For the last few days, I have been thinking about categories of historical knowledge. There are lots of different kinds, but there are a few in particular I want to focus on.
First, you’ve got things that everybody knows. By everybody, I don’t mean historians, I mean more or less everybody. For instance … I dunno … “in fourteen hundred ninety-two / Columbus sailed the ocean blue.”
Next, you’ve got your things that nobody knows. Again, by nobody I don’t mean nobody — but the things that knowing means you must be a specialist in that area or at least have done some recent reading on the subject. I dunno … “Contemporaries referred to the consulship of 59 BC as ‘the consulship of Julius and Caesar’.” Your typical Rome viewer does not know that, I wouldn’t think.
But in the middle there is a special kind of fact — the fact that, as far as I can tell, everyone knows, but that everyone still acts like nobody knows. The example that prompted this thought was “Vikings didn’t have horns on their helmets,” but I’m sure you could think of other examples. “Roman buildings were brightly coloured, not white,” maybe, or “Napoleon wasn’t actually short.”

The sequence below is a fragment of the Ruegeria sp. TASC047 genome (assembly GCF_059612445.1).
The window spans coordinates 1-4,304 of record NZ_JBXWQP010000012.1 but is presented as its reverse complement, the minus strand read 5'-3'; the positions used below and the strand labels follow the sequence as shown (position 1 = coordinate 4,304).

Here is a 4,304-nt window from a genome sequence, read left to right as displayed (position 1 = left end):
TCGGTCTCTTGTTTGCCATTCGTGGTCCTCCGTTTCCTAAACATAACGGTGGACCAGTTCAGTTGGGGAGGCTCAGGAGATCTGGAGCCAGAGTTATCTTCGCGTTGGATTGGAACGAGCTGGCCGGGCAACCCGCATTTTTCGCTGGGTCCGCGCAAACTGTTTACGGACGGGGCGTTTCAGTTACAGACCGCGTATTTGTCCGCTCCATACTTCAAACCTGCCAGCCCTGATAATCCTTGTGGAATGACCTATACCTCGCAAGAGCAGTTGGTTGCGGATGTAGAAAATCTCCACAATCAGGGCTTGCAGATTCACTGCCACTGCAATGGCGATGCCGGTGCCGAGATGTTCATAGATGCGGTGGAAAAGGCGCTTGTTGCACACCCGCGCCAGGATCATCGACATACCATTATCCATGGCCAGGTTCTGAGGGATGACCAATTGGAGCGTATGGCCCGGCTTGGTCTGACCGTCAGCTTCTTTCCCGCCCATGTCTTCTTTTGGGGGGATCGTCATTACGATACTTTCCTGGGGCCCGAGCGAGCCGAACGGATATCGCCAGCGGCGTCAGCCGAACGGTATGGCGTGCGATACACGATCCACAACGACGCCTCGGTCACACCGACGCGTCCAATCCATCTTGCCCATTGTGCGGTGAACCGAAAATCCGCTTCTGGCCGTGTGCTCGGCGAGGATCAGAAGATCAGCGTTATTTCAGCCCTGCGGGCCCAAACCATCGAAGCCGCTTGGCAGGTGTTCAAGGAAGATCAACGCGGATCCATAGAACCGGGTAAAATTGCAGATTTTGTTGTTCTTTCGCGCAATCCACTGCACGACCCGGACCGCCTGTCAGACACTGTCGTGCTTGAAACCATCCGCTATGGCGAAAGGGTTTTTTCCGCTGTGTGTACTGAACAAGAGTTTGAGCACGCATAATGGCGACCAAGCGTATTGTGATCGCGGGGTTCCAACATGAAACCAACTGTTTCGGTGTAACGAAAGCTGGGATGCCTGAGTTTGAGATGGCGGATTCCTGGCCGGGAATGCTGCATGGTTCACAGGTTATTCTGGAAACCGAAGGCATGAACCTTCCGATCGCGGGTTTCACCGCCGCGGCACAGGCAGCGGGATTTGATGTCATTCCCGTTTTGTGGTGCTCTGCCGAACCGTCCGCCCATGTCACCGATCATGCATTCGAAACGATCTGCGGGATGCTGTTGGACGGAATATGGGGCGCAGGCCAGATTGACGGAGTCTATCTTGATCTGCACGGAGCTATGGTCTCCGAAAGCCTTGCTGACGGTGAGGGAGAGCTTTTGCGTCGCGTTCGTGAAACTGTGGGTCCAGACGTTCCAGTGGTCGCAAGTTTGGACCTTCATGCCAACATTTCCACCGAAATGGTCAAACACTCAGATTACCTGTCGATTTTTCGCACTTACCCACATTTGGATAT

You can go anywhere on the internet and find people being all “DID YOU KNOW: Vikings didn’t have horns on their helmets! It’s a popular misconception.” By this point the number of people explaining the misconception must far outnumber the people who believed in it.
Just at a glance, it’s interesting that the examples I can think of are all positioned in opposition to how things are portrayed in popular culture — or possibly, how they were portrayed when the speaker was younger? So maybe there’s that.
I suppose my question is: do we have a word for that?
(Side note: I think that “the Civil War wasn’t about slavery” which goes to show that an opinion flying in the face of conventional wisdom needn’t be right as long as it positions you as a savvy insider.)